Parents know their children better than anyone, and moms and dads often are the first to realize when a child is suffering from mental health issues. Still, taking the first step to seek help can feel daunting. How do you know the difference between normal stresses of growing up, versus a condition that needs treatment from a professional?
The answers are simpler than you think, and most rely on trusting your gut. If your child seems “off,” there are signs to watch out for.
The first and most obvious signal is a drastic change in mood. If your usual happy kid has all of a sudden become downbeat, it’s worth finding out why.
The ways your child engages with the world around them is an excellent indicator of their mental health status. Kids who are suffering from anxiety and depression may isolate themselves from family and friends. If your child shows little interest in spending time with friends or participating in extracurriculars he or she used to love, a mental health issue may be causing this change.
Likewise, if a child has angry outbursts or otherwise negative interactions with family, peers, and teachers, he or she likely needs support to help them engage constructively with others. Often, parents think their child has outgrown the tantrums of toddlerhood, only to see those frustrating meltdowns reappear when the child is a teenager.
It’s one thing for a teenager to feel frustrated or disappointed when things don’t go their way. In fact, those feelings are normal for anyone! These emotions become a problem when the person lashes out. If your child can control his or her emotions, that’s a good thing. But if your child’s emotions control him or her, it’s time to seek additional help.
People overwhelmed by stress, grief, or trauma are likely to seek an escape from their reality. Their day-to-day lives seem like too much to handle, so they seek comfort in anything and everything that will take their mind off of stressors. This escapism might look like substance abuse or spending inordinate amounts of time on social media or with on-screen entertainment. When it comes to screen time, moderation is key: There is a difference between a child who wants to watch a favorite show and a child who acts out when he’s not allowed to play video games for hours on end.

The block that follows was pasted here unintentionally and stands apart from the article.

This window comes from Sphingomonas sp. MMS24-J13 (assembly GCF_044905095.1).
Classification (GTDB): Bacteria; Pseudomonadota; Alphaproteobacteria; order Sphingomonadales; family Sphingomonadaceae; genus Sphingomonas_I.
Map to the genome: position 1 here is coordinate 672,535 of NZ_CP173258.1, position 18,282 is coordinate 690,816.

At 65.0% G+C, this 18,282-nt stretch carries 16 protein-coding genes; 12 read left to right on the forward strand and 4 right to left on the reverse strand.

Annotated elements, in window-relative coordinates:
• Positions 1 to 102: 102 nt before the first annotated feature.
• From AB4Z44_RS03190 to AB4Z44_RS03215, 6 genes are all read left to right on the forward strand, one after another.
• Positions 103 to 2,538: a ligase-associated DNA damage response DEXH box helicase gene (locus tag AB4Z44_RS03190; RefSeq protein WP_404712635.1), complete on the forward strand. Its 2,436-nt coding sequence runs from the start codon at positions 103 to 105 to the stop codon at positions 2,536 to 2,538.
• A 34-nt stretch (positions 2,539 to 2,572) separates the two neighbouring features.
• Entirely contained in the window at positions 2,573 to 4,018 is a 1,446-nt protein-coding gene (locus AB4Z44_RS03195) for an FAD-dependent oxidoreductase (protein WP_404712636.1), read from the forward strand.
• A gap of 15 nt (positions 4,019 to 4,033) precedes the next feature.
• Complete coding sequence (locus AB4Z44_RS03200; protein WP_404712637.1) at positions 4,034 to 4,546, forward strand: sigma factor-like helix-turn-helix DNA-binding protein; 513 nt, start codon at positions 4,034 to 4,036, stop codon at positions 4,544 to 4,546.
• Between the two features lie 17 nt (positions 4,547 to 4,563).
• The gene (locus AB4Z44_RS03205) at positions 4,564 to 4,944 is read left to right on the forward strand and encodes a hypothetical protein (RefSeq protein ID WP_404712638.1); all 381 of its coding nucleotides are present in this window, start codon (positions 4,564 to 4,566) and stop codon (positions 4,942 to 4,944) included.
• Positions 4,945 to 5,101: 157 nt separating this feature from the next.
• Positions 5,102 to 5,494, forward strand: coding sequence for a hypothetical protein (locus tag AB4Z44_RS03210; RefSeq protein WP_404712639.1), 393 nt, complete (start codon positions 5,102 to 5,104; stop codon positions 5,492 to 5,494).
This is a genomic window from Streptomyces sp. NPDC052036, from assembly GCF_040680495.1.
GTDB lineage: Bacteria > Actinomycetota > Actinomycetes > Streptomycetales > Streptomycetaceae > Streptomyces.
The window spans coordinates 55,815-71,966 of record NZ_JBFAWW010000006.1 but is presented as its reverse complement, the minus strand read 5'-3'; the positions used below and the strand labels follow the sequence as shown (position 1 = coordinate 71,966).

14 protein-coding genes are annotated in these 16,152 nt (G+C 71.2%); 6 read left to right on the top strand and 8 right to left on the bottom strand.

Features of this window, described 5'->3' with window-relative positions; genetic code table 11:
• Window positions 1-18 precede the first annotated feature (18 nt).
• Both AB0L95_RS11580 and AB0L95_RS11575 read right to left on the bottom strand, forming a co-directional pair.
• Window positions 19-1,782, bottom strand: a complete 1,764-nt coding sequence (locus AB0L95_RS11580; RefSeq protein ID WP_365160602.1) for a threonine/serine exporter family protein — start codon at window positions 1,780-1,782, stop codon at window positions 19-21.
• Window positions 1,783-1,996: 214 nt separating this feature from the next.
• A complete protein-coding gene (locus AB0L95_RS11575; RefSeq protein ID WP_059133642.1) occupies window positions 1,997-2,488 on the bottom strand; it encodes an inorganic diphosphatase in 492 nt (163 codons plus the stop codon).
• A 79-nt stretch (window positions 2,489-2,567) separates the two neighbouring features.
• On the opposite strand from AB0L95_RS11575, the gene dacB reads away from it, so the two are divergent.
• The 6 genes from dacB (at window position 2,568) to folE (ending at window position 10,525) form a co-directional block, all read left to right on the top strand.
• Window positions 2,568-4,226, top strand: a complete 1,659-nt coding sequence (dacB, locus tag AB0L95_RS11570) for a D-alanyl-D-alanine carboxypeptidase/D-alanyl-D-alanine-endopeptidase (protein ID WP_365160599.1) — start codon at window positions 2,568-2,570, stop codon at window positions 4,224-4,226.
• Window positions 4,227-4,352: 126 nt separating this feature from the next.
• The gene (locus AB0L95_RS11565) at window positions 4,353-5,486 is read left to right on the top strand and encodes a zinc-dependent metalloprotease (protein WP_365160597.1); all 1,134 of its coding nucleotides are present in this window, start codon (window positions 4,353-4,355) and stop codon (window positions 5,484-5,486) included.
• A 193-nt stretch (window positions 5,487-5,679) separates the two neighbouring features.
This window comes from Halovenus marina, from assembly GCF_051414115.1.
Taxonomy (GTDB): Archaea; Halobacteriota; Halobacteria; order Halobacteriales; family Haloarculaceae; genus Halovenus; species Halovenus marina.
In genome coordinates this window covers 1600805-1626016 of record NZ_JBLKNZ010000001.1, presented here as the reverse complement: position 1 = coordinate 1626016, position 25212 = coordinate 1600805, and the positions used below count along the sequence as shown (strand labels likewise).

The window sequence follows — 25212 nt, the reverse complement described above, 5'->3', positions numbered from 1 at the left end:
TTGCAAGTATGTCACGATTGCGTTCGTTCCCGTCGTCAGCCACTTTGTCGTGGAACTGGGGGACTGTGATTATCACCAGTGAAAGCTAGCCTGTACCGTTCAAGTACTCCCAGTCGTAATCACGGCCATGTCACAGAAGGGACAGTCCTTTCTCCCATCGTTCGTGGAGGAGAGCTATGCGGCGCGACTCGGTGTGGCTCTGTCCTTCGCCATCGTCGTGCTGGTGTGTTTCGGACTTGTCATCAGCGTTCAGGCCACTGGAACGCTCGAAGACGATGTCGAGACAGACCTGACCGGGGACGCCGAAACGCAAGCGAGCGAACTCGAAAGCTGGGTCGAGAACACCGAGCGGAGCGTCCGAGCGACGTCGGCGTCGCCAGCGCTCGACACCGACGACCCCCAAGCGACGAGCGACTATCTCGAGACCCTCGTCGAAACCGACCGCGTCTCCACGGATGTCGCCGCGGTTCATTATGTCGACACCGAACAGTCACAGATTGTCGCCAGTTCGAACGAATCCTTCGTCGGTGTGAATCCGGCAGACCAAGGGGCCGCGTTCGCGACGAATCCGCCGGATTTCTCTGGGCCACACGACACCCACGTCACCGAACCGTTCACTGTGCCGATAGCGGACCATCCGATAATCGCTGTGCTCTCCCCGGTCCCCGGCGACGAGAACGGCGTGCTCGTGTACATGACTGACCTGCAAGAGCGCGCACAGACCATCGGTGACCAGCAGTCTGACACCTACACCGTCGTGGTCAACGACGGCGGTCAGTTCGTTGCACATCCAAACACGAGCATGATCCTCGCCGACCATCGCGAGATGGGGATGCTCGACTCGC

Problems at School
Lagging grades can also be a sign of a mental health issue. If your child’s grades are slipping, they may just need a little extra help with the subject matter. But if your child is no longer able to focus or willing to do an age-appropriate amount of schoolwork, mental health problems may be the culprit.
Physical Health Changes
Healthy bodies need regular, healthy sleep and regular, healthy nutrition. If your child is sleeping too little or too much, or eating too little or too much, it may be a sign of stress and anxiety.
What Comes Next
Not every child will show all of these signs, and some children might only show one or two. But if the change in your child is sudden and severe, please reach out to a mental health professional.
Your child’s school can be an excellent resource to identify and seek the kind of help your child needs. The school will likely have a counselor on staff who can help advise on next steps. A licensed therapist is also a great first option. These professionals can walk you through potential treatments, like dialectical behavioral therapy, cognitive behavioral therapy, and experiential therapy.
Camp SEK was created to work in tandem with other mental health supports and to accelerate the healing process in an intensive format where teens can thrive. Help is out there for your child and for your family, and reaching out is the first step to healing.